I wouldn’t want to be in the IT department of the targets!
Please give us only 5 minutes of your valuable time to ask you some questions about our products . Please be aware that we will not ask you about any personal information.
In return, we will credit $90.00 to your account - just for your time.
If you want to answer our simply 8 questions , please click the link below:
Thank you for helping us to become better.
Sincerely, McDonald's Survey Department.
Please do not reply to this email. This mailbox is not monitored and you will not receive a response.
The link takes you to a page with survey questions that looks legitimate and when you submit your answers, you arrive at this page:
Looks like they’re going for full-blown identity theft information, not just simple credit card fraud. I feel sorry for the poor souls who fall for this one.
Be sure to warn your family and clients about this one.
When I think “free wireless Internet access,” I think I won’t use it for anything sensitive and I’ll make darned sure that any email logins, etc. show https:// in the URL. So, you can imagine my delight when I connected to the free LilyPad wireless at the Greater Cincinnati/Northern Kentucky International Airport last week and found that it uses a secure proxy. You can conduct any business you want and know that you’re doing so securely. I was able to take advantage of some down time at the terminal to catch up on some business I would not have otherwise been able to conduct.
I love it when people “get” security and do it right from the start. What a pleasant surprise.
So, I have to plug LilyPad. Here’s info from their site:
Lily Pad is a 100% volunteer initiative, led by Give Back Cincinnati and supported by key business partners, government leaders and academic representatives. Project Lily Pad is one of many city-wide projects to create an environment that attracts mobile “creatives” to the Greater Cincinnati area. Project Lily Pad will foster a vibrant community and enhance the quality of life in the region, while allowing access to data anytime, anywhere.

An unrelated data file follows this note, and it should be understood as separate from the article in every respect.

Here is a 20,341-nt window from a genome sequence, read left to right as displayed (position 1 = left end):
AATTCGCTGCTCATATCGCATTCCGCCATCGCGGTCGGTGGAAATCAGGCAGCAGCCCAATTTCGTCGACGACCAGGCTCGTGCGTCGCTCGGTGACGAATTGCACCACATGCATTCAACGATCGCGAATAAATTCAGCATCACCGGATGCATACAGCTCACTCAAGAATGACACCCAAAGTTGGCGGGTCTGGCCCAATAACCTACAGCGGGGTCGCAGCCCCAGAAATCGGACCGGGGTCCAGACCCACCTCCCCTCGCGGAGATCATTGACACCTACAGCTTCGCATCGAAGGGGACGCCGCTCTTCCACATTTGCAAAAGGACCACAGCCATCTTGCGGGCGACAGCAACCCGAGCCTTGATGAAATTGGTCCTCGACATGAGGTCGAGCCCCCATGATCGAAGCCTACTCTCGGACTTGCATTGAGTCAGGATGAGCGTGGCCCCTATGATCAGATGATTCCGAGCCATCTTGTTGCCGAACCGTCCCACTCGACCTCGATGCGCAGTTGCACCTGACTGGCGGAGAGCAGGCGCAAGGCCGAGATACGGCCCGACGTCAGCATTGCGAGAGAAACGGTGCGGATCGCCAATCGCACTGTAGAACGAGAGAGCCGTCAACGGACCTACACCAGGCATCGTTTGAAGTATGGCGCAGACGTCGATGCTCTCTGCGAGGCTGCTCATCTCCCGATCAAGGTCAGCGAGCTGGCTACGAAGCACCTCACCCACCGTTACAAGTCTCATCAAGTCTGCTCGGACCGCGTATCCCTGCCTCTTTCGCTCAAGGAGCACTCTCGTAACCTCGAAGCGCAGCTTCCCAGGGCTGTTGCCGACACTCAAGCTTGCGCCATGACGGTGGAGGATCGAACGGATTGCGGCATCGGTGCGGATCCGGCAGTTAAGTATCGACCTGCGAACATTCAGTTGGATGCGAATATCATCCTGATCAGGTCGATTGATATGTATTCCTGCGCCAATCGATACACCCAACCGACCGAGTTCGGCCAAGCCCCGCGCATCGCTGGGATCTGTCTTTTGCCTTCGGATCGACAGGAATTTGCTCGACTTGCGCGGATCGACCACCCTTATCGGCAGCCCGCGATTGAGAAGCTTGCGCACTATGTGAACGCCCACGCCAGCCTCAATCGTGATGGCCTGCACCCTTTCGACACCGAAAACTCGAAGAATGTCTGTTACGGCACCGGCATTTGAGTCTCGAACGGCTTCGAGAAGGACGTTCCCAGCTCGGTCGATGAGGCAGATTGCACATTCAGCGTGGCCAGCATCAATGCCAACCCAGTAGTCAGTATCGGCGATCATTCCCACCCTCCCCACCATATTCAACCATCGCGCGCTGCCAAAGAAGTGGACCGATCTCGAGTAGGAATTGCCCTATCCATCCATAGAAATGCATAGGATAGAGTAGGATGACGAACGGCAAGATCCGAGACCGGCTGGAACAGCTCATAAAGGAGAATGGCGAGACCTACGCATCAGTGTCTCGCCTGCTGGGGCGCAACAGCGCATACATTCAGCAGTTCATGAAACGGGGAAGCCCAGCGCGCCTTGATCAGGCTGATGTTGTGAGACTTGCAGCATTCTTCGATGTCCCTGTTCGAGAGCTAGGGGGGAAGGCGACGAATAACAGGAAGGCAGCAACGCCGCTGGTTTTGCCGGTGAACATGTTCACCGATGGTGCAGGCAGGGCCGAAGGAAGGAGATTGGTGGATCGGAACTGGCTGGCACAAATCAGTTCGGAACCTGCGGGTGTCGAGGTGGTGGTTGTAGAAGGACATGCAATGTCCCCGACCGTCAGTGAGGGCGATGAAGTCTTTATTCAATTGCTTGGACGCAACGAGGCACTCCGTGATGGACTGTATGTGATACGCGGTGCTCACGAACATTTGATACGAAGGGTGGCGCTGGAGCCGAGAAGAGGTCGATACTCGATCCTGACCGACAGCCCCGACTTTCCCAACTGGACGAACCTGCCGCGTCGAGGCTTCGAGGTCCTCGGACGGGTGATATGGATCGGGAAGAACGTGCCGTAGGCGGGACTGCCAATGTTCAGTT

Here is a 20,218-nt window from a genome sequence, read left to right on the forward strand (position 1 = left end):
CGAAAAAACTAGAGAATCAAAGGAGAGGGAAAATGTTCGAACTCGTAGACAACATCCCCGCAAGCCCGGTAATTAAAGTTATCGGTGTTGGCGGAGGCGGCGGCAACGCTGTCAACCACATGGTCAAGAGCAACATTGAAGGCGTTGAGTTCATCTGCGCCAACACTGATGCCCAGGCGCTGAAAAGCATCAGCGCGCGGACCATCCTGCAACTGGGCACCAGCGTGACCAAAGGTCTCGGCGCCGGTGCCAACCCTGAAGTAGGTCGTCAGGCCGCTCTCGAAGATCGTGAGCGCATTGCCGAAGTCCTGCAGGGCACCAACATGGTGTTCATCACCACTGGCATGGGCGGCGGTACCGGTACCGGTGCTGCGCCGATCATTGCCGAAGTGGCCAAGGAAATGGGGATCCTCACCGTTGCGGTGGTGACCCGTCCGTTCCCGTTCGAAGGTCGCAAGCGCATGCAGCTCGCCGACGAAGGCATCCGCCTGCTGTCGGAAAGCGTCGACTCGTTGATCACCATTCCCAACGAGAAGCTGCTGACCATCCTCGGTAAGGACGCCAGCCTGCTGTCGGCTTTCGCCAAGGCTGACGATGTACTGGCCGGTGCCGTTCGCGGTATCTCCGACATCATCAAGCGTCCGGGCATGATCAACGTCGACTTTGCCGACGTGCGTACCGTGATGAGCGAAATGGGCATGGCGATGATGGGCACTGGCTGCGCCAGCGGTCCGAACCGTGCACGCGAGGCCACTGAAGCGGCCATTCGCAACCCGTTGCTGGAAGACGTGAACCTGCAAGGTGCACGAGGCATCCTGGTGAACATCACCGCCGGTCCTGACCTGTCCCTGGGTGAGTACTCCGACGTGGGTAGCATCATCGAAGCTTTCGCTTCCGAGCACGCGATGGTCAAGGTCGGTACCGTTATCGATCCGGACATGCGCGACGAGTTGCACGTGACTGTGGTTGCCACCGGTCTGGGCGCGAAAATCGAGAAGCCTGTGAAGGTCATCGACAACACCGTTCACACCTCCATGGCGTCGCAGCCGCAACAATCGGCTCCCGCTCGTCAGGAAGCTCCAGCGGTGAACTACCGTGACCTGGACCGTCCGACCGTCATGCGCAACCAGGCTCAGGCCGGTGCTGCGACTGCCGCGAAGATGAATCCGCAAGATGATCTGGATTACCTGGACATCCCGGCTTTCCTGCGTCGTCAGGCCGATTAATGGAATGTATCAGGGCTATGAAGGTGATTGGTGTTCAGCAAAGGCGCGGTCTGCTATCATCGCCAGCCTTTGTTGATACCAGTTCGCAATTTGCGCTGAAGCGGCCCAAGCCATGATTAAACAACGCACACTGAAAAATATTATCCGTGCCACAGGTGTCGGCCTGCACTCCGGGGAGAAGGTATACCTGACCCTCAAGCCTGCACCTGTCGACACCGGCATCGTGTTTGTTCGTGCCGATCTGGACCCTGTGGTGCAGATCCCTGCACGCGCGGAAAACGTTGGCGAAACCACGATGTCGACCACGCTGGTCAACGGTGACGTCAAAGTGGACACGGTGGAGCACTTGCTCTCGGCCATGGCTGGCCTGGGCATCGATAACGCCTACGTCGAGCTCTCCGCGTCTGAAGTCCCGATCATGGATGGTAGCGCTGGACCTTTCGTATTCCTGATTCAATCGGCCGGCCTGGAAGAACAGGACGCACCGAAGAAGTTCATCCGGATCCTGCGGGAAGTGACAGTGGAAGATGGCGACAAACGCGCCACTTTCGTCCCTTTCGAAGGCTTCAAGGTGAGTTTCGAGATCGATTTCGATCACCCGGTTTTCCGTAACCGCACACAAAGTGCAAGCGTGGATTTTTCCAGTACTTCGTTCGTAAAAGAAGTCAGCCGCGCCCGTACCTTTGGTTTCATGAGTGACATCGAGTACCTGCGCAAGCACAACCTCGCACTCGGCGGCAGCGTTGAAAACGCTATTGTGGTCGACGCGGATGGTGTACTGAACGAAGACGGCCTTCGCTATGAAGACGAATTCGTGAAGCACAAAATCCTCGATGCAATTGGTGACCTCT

Project Lily Pad is part of an effort to improve our ability to attract the creative class and raise national awareness that the Greater Cincinnati area is a tech-savvy region. Attracting and creating people to the region is critical, as it will promote economic growth, facilitate research efforts at our regional universities and businesses, and improve educational opportunities to under-represented communities.
Very cool, and something I’m going to look into further.
I have to admit this one is good enough that I opened it, but as soon as I started reading, its true intent was obvious. By the second sentence, it doesn’t even make sense anymore. Not only that, but another telltale sign is the way the headline is constructed. See for yourself: